> The "light of glory" is good! Moreover that AFAIK wulthus is used
> mostly in the religious sense in the Gothic Bible. Could it also be
> *wulthuwaips M.-i (?) or *wulthuwipja F.-jo "corona gloriae" if
> specifically referring to the disc of light surrounding heads of
> saints, so that the both elements alliterate; or, descriptively,
> liuhadeina wipja as a more "technical" term (cf. thaurneina wipja
> Mc. 15:17)? When you being a Gothic neophyte trying to paint some
> images on a wall in a new-erected/restored church in Gothia Minor,
> you may be told by your tutor (probably a Byzantine captive):
> gasatei jah jainamma wipja tho liuhadein, unte weiha ist. But when
> on a sermon they would probably say: insaihvaith du wulthuwipjom
> weihane gudis, thozei skeinand in andwairthja manne...
It could be good to have a special word if we mean the disc as you
say. What I ment was more like a light around a person, maybe smth
like the new age people believes in.
> > Here's what I need you to help me with:
> > 1) Politics, political, politician.
> Nice occasion to start thinking what the politics actually is :)
> a) science or art of governing a state. If "state" be reiki (it
> can imply "state power" I guess), then it could be a compound with
> reiki- or a couple of words. I'd suggest *reikileisei F.-n as an
> abstract noun (lit. "knowledge of rule", like
> of herbs" > "witchcraft"). "Political" being then *reikileis,
> and "politician" substantivized *reikileis, sa *reikileisa (just
> like lubjaleisai pl. translating Greek noun GOHTES in 2. Tim 3:13).
> b) political affairs, i.e. debates, elections etc no idea at the
> c) political principles - muneis (pl.) bi *reikinassu? *reikinassus
> M.-u would probably come close to what we mean with "state policy",
> i.e. "way of those at power to act in internal or external
> for instance, sa innuma reikinassus N-landis ist manamildeis. The
> verb reikinon attested as "to rule over smb./smth" could probably
> used for "to execute political power". "Politician" as "statesman"
> maybe *reikinonds M.-nd or something like?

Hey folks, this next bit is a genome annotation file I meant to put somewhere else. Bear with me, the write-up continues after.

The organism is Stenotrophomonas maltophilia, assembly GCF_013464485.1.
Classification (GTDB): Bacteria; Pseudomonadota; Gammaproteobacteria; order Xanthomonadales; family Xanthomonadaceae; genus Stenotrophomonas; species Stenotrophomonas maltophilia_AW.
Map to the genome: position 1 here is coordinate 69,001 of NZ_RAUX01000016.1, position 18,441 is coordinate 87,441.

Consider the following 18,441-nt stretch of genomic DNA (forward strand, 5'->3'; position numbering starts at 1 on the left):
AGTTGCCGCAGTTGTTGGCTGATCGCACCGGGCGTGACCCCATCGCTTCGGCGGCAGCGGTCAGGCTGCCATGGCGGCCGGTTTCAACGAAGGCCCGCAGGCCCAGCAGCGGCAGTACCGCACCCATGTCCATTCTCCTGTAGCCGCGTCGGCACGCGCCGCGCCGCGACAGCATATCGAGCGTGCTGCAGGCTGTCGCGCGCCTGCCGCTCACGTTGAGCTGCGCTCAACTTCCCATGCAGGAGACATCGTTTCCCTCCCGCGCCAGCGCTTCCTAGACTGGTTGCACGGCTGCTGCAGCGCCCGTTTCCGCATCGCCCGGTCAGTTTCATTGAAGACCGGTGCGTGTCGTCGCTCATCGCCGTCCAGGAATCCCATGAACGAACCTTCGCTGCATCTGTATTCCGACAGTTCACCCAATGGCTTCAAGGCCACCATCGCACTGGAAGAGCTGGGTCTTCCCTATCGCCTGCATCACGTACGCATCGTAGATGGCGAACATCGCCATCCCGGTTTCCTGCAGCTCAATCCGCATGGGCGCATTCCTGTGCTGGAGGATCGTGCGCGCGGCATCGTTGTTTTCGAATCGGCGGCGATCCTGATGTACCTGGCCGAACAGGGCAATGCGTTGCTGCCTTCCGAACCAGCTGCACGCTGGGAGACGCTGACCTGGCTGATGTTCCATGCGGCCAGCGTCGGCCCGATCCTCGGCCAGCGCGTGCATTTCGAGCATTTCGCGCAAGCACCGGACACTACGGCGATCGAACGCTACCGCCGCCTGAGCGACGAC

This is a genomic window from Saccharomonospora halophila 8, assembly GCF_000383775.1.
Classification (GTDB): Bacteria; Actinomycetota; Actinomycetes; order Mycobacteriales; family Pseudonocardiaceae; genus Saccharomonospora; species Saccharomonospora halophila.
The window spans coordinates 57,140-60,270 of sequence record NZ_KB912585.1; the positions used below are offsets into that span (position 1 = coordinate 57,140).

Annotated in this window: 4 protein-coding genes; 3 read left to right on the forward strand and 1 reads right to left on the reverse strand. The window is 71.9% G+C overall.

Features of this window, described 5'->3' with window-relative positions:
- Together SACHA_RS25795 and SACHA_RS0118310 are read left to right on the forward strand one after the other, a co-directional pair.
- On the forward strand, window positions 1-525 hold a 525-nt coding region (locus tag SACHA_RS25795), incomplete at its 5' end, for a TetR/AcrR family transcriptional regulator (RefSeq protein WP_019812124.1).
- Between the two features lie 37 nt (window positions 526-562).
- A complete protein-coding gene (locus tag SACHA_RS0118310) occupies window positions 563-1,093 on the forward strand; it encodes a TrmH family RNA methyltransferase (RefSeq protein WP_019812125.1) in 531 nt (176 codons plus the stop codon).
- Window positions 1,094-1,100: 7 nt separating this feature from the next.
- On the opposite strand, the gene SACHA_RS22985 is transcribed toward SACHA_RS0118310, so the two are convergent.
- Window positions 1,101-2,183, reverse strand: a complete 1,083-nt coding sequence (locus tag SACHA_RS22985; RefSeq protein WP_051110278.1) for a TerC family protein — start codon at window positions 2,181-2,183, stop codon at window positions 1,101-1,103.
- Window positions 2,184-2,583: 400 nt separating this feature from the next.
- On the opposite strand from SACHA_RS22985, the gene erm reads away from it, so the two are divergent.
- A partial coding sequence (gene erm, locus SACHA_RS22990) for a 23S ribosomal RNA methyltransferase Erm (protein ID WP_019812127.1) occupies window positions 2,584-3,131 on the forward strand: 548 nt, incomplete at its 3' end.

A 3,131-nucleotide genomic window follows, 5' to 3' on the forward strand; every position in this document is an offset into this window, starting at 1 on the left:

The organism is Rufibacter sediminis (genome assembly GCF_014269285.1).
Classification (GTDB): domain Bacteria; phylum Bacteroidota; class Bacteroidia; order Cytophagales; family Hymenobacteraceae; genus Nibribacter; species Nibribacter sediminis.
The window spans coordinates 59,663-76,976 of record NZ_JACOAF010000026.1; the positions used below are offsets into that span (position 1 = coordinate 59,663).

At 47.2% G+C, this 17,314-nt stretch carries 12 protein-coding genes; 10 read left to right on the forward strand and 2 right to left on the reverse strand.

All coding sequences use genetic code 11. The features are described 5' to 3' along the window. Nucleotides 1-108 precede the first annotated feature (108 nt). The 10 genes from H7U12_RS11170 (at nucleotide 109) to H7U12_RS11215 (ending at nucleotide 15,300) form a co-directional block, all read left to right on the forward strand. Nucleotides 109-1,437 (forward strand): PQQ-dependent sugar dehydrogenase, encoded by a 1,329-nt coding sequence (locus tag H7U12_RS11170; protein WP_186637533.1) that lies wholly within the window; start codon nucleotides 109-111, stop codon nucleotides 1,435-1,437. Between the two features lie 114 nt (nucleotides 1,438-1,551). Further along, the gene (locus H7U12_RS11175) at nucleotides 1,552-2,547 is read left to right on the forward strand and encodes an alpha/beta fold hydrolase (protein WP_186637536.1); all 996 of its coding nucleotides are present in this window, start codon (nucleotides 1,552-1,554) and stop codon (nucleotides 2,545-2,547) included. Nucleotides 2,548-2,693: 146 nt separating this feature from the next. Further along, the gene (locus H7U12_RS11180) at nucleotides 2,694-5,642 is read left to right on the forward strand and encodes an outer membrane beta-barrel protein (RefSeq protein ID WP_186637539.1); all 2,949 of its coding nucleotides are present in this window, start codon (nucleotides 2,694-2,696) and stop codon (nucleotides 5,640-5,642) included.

> *silbaraginonds is good in that meaning. If we describe a country
> dependent on another country, could we invent smth like
> *skattagibands or *gildagibands, lit. "paying money", "tributary"
> (cf ON skattkonungr, a king dependent on another king and paying
> tribute (skattr)). I know "tributary" didn't necessarily connote a
> political dependence as we understand it today, but the word could
> acquire more abstract semantics with time. For instance, both the
> Eastern and the Western Empires were *skattagibandona to Attila,
> they weren't in fact politically dependent on the Hunnish tribal
> union, but only forced to pay them. But for nowadays, we could
> probably say: Fawaim menothum uslithanaim warth Swartafairguni
> unskattagibando "a couple of months ago Montenegro became an
> independent state".
> To emphasize that a country has liberated itself of a dependence
> which was very hard to bear, one could probably use *jukalaus as
> opposed to *ufjukeis -ja "subjugated" (after ufaitheis)
Your suggestions are good if we talk about an independent state (as I
did). But if we want words for the verb to depend.
E.g. in mathematics y depends on x in a function.
> > 3) Relation, (german verhältniss).
> > E.g. In the sentence: They have destroyed all the patriarchal and
> > idyllic relations.
> *gaha:hi N.-ja? Though it's more to German Zusammenhang (cf. the
> attested adverb gahahjo which Streitberg translates as "im
> Zusammenhang". Or maybe one could use gawiss
> F.-i "Verbindung", "Band" (ibidem) in an abstract sense.
> "Gaterun allos audagos gawissins thozei thai airizans anafulhun".
I like this to, so I'm gonna use it.
Maybe we don't need a special word for 'idyll' and 'idyllic' but
instead use a word with similar meaning as you did.
I like to be very correct when translating so I tried to invent words
for idyll and patriarchat, and the adjectives to them.
Idyll = frithuhlasei (cf. icel. friðsæll)
patriarchate = fadruwaldufni.
> > 5) Admire.
> > E.g. In the sentence: The two towers, which they so much admire.
> sildaleikjan? Jaina twa kelikna ana thaimei (bi thoei, [in] thize)
> sildaleikjand swa abraba
I thought of this word but wasnt sure. But now I am.
> > 6) Complement, (german ergänzung)
> *biauk N.-a (bi-aukan "to add")?
> > 7) Instrument, (not necessarly a musical instrument).
> > Here I mean e.g. a instrument of production.
> Maybe, *saru N.-wa, pl. sarwa, attested as "weapons", but cf. OE
> searo "device", "design", "arms", "equipment".
Couldn't this be misstaken for weapon gear in a sentence?
Are your sure it's a wa-stem? Could be like sarw and a-st.??